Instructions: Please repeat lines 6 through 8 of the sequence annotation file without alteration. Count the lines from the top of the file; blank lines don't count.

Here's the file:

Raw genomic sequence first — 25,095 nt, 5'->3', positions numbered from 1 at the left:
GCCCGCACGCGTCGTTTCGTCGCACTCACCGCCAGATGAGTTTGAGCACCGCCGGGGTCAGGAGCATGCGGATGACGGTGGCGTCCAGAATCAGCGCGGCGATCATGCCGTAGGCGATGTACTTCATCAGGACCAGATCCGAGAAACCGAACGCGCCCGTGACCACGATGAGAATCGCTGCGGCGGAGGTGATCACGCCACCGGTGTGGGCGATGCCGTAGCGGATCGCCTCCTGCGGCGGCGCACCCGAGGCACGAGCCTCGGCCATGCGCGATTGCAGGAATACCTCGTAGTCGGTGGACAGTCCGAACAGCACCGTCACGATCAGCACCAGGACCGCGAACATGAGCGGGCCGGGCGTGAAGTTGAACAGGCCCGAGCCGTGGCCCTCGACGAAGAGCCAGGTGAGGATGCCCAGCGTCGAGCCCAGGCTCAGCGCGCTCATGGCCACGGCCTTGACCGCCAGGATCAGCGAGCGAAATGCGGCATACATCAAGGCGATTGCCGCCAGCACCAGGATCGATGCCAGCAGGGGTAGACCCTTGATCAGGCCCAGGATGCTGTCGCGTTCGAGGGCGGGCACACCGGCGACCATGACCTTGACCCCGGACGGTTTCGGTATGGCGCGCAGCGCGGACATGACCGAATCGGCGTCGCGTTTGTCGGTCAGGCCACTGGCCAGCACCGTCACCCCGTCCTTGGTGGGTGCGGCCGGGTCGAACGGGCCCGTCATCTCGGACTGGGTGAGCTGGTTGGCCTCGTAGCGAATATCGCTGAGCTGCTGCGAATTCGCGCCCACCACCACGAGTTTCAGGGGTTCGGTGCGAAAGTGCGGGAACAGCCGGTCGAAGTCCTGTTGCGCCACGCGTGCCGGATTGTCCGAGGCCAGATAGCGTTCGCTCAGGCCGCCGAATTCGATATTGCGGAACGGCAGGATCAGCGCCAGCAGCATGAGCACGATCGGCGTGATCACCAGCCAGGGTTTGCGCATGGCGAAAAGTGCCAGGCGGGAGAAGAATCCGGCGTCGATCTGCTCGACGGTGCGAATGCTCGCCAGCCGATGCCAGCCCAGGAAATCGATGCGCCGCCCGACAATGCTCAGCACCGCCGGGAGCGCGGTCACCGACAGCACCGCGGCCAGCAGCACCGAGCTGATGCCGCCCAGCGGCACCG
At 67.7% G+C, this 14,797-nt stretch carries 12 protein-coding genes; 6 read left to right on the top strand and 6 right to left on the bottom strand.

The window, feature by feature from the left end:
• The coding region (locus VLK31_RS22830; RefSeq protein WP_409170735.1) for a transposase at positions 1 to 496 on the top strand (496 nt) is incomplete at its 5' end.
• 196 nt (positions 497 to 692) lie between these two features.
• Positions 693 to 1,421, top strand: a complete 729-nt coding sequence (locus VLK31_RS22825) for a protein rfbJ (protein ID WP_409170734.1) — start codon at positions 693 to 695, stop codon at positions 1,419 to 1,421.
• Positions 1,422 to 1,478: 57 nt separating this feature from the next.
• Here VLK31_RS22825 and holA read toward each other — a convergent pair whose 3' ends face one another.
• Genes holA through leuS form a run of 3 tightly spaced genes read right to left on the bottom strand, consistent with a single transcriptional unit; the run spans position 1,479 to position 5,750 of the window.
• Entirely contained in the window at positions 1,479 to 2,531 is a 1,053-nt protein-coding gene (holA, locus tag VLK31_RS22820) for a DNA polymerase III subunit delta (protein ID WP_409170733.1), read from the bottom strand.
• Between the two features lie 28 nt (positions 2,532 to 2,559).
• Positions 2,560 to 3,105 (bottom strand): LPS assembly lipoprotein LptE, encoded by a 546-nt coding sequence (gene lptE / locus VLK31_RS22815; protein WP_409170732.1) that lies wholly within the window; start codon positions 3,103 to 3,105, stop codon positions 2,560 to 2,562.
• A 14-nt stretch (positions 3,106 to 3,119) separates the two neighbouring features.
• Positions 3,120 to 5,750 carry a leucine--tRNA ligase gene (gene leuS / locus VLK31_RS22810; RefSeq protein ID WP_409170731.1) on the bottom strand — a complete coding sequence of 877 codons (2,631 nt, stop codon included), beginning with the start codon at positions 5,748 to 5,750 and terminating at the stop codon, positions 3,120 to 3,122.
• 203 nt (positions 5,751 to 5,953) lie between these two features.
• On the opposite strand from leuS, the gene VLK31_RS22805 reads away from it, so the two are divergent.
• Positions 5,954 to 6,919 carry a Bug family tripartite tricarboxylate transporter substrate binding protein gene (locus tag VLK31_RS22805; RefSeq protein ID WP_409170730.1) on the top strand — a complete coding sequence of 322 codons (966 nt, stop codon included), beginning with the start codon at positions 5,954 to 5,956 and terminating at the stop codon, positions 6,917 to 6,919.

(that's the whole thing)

• 196 nt (positions 497 to 692) lie between these two features.
• Positions 693 to 1,421, top strand: a complete 729-nt coding sequence (locus VLK31_RS22825) for a protein rfbJ (protein ID WP_409170734.1) — start codon at positions 693 to 695, stop codon at positions 1,419 to 1,421.
• Positions 1,422 to 1,478: 57 nt separating this feature from the next.